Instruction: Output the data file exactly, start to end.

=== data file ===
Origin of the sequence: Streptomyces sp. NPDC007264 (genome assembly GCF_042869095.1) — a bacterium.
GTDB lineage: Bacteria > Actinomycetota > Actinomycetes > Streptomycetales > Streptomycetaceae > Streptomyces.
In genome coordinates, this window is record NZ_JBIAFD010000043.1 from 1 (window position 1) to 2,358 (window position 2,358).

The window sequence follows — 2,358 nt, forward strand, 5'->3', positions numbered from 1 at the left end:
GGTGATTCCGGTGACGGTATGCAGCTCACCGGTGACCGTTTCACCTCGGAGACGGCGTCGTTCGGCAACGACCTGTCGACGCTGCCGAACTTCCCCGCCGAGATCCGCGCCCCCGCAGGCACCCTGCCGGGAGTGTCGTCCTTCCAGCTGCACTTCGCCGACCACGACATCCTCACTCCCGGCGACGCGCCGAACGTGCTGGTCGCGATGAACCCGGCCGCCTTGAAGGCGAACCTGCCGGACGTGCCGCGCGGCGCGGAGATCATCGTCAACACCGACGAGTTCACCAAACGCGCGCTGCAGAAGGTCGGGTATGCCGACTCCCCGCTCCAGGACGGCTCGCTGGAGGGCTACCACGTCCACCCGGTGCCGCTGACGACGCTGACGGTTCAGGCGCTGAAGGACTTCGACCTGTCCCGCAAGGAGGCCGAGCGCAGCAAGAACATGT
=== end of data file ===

Origin of the sequence: Streptomyces sp. NPDC007264 (genome assembly GCF_042869095.1) — a bacterium.
GTDB lineage: Bacteria > Actinomycetota > Actinomycetes > Streptomycetales > Streptomycetaceae > Streptomyces.
In genome coordinates, this window is record NZ_JBIAFD010000043.1 from 1 (window position 1) to 2,358 (window position 2,358).

The window sequence follows — 2,358 nt, forward strand, 5'->3', positions numbered from 1 at the left end:
GGTGATTCCGGTGACGGTATGCAGCTCACCGGTGACCGTTTCACCTCGGAGACGGCGTCGTTCGGCAACGACCTGTCGACGCTGCCGAACTTCCCCGCCGAGATCCGCGCCCCCGCAGGCACCCTGCCGGGAGTGTCGTCCTTCCAGCTGCACTTCGCCGACCACGACATCCTCACTCCCGGCGACGCGCCGAACGTGCTGGTCGCGATGAACCCGGCCGCCTTGAAGGCGAACCTGCCGGACGTGCCGCGCGGCGCGGAGATCATCGTCAACACCGACGAGTTCACCAAACGCGCGCTGCAGAAGGTCGGGTATGCCGACTCCCCGCTCCAGGACGGCTCGCTGGAGGGCTACCACGTCCACCCGGTGCCGCTGACGACGCTGACGGTTCAGGCGCTGAAGGACTTCGACCTGTCCCGCAAGGAGGCCGAGCGCAGCAAGAACATGT